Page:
Advanced Characterization Techniques for Quantifying and Modeling Deformation Mechanisms: Session VII
Sponsored by: TMS Materials Processing and Manufacturing Division, TMS Structural Materials Division, TMS: Advanced Characterization, Testing, and Simulation Committee, TMS: Shaping and Forming Committee
Program Organizers: Rodney McCabe, Los Alamos National Laboratory; John Carpenter, Los Alamos National Laboratory; Thomas Beiler, Michigan State University; Khalid Hattar, Sandia National Laboratory; Wolfgang Pantleon, DTU; Irene Beyerlein, Los Alamos National Laboratory
Thursday 8:30 AM
March 2, 2017
Location: San Diego Convention Ctr
Session Chair: Asher Leff, Drexel University; Veronica Livescu, Los Alamos National Laboratory
Representation of Materials Microstructure for Modeling: Veronica Livescu1; Curt Bronkhorst1; George Gray1; Carl Trujillo1; Daniel Martinez1; James Valdez1; Bineh Ndefru1; Olivia Dippo1; Roberta Beal1; 1Los Alamos National Laboratory
The materials-by-design idea is built upon the premise that critical aspects of materials function can be captured in computational environments that includes making, measuring, and modeling materials. Past research efforts have focused on developing constitutive laws and numerical solvers but less attention has been paid to the representation of material microstructure. Results of quasi-static and high strain-rate mechanical testing indicate that mechanisms of deformation and damage nucleation are strongly dependent on material processing and resulting microstructure and are as yet a significant challenge to predict accurately. This work focuses on techniques for collection and quantification of material statistical distributions, virtual generation of materials models, and modeling requirements for simulating material response. Morphological and textural differences of forged and additively manufactured steels are discussed in the context of material response to deformation and damage, while microstructural statistics of these polycrystalline structures are discussed in the context of predictive capability development.
Determination for Dynamic Fracture Toughness of Linear Elastic Materials Using the Large Dimensional Hopkinson Tube: Chunhuan Guo1; Ding Yuan1; Peijun Zhou1; Kennth. S. Vecchio2; Fengchun Jiang1; 1Harbin Engineering University; 2University of California, San Diego La Jolla
Owing to limitation of a conventional Hopkinson loading bar dimensions, the geometrical sizes of dynamic fracture specimen are hard to satisfy the plane strain condition. Therefore, the incident and transmission tubes are developed instead of solid bars. In this presentation, the specimens with 10mm×20mm×100mm made of 40Cr was loaded by a novel Hopkinson tube experimental apparatus, the strain gauge method was used to obtain the initial crack onset time of specimen and then the dynamic fracture toughness of 40Cr was calculated by Spring-Mass model and Timoshenko beam theory using the incident, reflected and transmitted pulses. The results indicated that the dynamic force equilibrium is achieved and the dynamic fracture toughness of 40Cr obtained by different calculated methods are very close, which means that there is no significant difference between the dynamic fracture toughness determined by different methods when the force state of fracture specimen is in the dynamic force equilibrium.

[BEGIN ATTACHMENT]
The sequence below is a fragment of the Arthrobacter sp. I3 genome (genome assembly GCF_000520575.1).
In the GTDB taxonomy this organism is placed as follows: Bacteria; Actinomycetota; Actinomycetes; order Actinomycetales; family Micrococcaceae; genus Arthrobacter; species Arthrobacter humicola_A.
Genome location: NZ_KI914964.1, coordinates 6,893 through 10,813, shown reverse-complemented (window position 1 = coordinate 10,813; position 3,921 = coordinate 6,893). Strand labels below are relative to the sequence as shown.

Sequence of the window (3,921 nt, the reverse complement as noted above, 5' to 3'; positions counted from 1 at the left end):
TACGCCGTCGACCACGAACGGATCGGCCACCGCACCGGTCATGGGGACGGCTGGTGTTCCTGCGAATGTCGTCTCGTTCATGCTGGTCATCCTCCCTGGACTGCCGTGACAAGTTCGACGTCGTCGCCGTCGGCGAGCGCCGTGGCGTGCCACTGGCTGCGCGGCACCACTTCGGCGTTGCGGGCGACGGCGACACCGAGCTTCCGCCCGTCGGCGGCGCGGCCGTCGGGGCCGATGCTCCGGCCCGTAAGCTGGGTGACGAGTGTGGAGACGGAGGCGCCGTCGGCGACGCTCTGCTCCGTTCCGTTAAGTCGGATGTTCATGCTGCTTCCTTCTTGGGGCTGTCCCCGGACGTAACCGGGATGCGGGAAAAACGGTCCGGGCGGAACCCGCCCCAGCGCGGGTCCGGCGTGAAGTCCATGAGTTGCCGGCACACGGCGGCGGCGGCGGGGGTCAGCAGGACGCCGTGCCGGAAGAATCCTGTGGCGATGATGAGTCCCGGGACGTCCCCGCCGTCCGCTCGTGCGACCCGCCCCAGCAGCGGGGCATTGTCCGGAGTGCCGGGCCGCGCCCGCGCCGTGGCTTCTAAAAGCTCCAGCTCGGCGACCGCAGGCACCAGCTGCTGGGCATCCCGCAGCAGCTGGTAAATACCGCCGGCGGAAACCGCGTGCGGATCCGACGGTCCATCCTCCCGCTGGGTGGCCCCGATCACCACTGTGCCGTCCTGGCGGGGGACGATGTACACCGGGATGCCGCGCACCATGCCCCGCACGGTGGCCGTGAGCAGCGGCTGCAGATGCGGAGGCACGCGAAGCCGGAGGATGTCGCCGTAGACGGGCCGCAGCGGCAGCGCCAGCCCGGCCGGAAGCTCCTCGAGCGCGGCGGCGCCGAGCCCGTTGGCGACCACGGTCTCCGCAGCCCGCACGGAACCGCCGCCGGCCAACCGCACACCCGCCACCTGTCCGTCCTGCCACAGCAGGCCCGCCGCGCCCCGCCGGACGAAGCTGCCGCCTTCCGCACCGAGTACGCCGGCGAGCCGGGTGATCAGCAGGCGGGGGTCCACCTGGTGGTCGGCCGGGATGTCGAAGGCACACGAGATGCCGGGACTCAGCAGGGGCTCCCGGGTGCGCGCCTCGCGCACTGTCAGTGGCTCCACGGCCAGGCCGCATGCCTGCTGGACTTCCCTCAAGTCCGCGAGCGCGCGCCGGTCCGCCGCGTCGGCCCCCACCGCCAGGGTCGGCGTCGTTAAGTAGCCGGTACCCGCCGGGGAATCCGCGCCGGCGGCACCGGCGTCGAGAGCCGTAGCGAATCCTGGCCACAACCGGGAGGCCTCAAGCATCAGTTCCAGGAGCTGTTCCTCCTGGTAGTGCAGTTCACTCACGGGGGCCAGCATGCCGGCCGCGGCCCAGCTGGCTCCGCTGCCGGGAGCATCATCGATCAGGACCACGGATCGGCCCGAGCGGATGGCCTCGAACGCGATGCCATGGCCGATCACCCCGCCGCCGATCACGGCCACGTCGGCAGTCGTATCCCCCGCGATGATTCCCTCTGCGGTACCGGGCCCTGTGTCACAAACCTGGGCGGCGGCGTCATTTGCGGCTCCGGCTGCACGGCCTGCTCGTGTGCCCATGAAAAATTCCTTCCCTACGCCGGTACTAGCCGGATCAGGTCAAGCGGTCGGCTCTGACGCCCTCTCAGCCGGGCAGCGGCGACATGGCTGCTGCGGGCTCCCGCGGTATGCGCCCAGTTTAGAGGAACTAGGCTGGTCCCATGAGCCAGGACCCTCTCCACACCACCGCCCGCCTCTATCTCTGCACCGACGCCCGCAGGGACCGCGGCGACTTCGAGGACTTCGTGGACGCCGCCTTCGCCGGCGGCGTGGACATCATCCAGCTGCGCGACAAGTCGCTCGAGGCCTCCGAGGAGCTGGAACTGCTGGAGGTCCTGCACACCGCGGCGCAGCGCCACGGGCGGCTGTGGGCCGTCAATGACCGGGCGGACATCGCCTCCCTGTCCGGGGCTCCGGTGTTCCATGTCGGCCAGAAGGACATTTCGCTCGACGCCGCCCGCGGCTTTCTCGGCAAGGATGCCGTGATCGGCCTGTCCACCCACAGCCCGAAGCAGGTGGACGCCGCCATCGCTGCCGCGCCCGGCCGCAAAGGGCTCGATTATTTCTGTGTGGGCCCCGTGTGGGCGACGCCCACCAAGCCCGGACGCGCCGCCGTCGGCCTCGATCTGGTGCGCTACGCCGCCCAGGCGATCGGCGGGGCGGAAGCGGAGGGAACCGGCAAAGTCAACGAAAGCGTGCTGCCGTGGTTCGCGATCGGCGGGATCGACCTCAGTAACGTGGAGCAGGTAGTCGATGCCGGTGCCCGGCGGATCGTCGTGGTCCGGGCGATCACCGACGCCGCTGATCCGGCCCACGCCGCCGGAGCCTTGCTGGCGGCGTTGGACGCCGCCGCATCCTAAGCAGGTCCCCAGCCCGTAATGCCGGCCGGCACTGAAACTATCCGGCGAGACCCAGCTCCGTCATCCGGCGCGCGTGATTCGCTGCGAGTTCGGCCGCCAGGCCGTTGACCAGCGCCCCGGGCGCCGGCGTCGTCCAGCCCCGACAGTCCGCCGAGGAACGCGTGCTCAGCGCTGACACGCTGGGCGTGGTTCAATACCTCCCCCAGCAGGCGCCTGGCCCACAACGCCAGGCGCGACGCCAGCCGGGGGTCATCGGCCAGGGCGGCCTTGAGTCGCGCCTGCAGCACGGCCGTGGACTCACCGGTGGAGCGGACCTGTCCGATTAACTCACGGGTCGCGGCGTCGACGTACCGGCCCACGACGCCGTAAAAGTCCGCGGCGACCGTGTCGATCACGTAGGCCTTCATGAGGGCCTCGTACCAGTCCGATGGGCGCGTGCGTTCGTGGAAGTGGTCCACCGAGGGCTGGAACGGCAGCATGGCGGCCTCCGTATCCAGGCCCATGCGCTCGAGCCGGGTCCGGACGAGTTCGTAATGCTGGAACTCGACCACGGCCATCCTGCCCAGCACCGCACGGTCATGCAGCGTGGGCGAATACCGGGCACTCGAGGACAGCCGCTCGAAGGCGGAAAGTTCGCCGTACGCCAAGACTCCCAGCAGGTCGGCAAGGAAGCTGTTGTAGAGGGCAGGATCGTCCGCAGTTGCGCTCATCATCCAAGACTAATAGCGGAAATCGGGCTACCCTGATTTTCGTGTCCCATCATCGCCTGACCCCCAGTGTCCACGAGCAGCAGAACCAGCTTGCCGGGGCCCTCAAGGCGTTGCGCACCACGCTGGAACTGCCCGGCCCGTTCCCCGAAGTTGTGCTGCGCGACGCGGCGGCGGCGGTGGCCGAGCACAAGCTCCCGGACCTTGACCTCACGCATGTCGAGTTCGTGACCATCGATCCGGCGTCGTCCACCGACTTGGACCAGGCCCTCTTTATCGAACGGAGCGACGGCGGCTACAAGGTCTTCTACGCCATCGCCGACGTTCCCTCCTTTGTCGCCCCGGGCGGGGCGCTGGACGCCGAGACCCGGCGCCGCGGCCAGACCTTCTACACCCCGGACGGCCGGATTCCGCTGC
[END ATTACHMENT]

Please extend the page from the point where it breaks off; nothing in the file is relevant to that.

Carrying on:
Determination of Geometrically Necessary Dislocations in Large Shear Strain Localization in Metals: Chaoyi Zhu1; Veronica Livescu2; Tyler Harrington1; Olivia Dippo2; George T. Gray III2; Kenneth Vecchio1; 1UC San Diego; 2Los Alamos National Laboratory
Shear localization and shear banding propensity has been extensively studied for more than half a century. However, the study of shear localization still has significant limitations in terms of quantitative assessments of shear localized microstructure evolution. With the recent introduction of the compact forced simple shear (CFSS) sample, detailed quantitative examination of the influence of microstructural anisotropy and crystallographic anisotropy on the evolution of shear localization and shear banding phenomena is now possible. Combined with EBSD-based geometrically-necessary dislocation density calculations from lattice rotations, we are able to show how GND evolution near shear bands can provide quantitative information about how damage in 7039-aluminum alloy is determined by the anisotropy in grain morphology in the shear direction, and how initial crystallographic anisotropy in texture relative to the shear orientation in high-purity titanium affects work-hardening, ductility and energy absorption ability of the material.
High Temperature Dynamic Mechanical Behavior Characterization of Ti-6Al-4V Using a NEW Compression Kolsky Bar Technique: Sindhura Gangireddy1; Steven Mates1; 1NIST
We investigate dynamic mechanical response of titanium alloys at high temperatures through a new variation of compression Kolsky bar technique. Here resistive heating is utilized and we have the ability to closely simulate extreme thermo-mechanical processes like high speed machining and blast impact – rapid heating + rapid loading. Results will be crucial in understanding component failure as well as in theimprovement of manufacturing processes. The constitutive response of Ti-6Al-4V alloy and CP-Ti will be presented from a wide range of testing conditions: room temperature - 1200C, 0.1-0.3 plastic strains and 0.000001-3000 strain rate. Effect of time dependent microstructural evolution (annealing, grain growth, phase transformation) and grain morphology (globular, lamellar, widmanstatten, martensitic) was also studied. All results are very recent from last year study conducted at NIST.
9:50 AM Break
Dissecting Dislocation Dynamics Simulations : The Search for the Origins of Dislocation Microstructure Evolution: Ahmed Hussein1; Brahim Akdim2; Edwin Antillon2; Christopher Woodward1; Satish Rao3; Triplicane Parthasarathy2; 1Air Force Research Laboratory; 2UES Inc.; 3EPFL